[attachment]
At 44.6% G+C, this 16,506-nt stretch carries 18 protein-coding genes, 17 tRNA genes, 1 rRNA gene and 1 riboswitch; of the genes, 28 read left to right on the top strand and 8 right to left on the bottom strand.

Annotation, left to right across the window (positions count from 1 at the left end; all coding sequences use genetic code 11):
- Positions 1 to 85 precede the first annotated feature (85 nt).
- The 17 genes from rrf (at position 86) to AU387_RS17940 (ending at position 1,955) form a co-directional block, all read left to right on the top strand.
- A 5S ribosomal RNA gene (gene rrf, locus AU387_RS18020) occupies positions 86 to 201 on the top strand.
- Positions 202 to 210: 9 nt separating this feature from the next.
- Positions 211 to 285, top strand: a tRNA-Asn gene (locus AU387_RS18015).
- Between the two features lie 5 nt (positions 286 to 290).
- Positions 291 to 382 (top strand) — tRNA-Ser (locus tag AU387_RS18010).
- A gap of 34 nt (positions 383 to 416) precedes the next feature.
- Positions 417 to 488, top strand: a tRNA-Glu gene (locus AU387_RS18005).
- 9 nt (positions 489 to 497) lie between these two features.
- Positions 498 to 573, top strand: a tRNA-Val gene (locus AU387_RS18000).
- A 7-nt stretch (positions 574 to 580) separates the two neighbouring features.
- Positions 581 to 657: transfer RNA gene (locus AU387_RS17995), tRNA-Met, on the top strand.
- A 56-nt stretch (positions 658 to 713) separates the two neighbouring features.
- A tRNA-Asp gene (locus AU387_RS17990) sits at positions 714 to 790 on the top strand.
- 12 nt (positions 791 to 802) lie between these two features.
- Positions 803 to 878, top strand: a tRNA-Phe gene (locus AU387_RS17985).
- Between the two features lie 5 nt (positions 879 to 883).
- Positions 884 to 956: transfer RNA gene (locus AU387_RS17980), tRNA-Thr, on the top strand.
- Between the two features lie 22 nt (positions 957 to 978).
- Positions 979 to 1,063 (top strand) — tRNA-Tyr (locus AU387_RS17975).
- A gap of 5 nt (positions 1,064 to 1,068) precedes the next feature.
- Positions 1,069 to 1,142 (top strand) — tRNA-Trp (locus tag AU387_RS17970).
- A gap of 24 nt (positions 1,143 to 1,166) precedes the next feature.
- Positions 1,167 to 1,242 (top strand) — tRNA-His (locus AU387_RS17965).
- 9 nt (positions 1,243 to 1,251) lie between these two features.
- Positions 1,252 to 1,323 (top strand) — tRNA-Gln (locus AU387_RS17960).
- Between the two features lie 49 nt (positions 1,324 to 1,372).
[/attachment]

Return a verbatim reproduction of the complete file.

At 44.6% G+C, this 16,506-nt stretch carries 18 protein-coding genes, 17 tRNA genes, 1 rRNA gene and 1 riboswitch; of the genes, 28 read left to right on the top strand and 8 right to left on the bottom strand.

Annotation, left to right across the window (positions count from 1 at the left end; all coding sequences use genetic code 11):
- Positions 1 to 85 precede the first annotated feature (85 nt).
- The 17 genes from rrf (at position 86) to AU387_RS17940 (ending at position 1,955) form a co-directional block, all read left to right on the top strand.
- A 5S ribosomal RNA gene (gene rrf, locus AU387_RS18020) occupies positions 86 to 201 on the top strand.
- Positions 202 to 210: 9 nt separating this feature from the next.
- Positions 211 to 285, top strand: a tRNA-Asn gene (locus AU387_RS18015).
- Between the two features lie 5 nt (positions 286 to 290).
- Positions 291 to 382 (top strand) — tRNA-Ser (locus tag AU387_RS18010).
- A gap of 34 nt (positions 383 to 416) precedes the next feature.
- Positions 417 to 488, top strand: a tRNA-Glu gene (locus AU387_RS18005).
- 9 nt (positions 489 to 497) lie between these two features.
- Positions 498 to 573, top strand: a tRNA-Val gene (locus AU387_RS18000).
- A 7-nt stretch (positions 574 to 580) separates the two neighbouring features.
- Positions 581 to 657: transfer RNA gene (locus AU387_RS17995), tRNA-Met, on the top strand.
- A 56-nt stretch (positions 658 to 713) separates the two neighbouring features.
- A tRNA-Asp gene (locus AU387_RS17990) sits at positions 714 to 790 on the top strand.
- 12 nt (positions 791 to 802) lie between these two features.
- Positions 803 to 878, top strand: a tRNA-Phe gene (locus AU387_RS17985).
- Between the two features lie 5 nt (positions 879 to 883).
- Positions 884 to 956: transfer RNA gene (locus AU387_RS17980), tRNA-Thr, on the top strand.
- Between the two features lie 22 nt (positions 957 to 978).
- Positions 979 to 1,063 (top strand) — tRNA-Tyr (locus AU387_RS17975).
- A gap of 5 nt (positions 1,064 to 1,068) precedes the next feature.
- Positions 1,069 to 1,142 (top strand) — tRNA-Trp (locus tag AU387_RS17970).
- A gap of 24 nt (positions 1,143 to 1,166) precedes the next feature.
- Positions 1,167 to 1,242 (top strand) — tRNA-His (locus AU387_RS17965).
- 9 nt (positions 1,243 to 1,251) lie between these two features.
- Positions 1,252 to 1,323 (top strand) — tRNA-Gln (locus AU387_RS17960).
- Between the two features lie 49 nt (positions 1,324 to 1,372).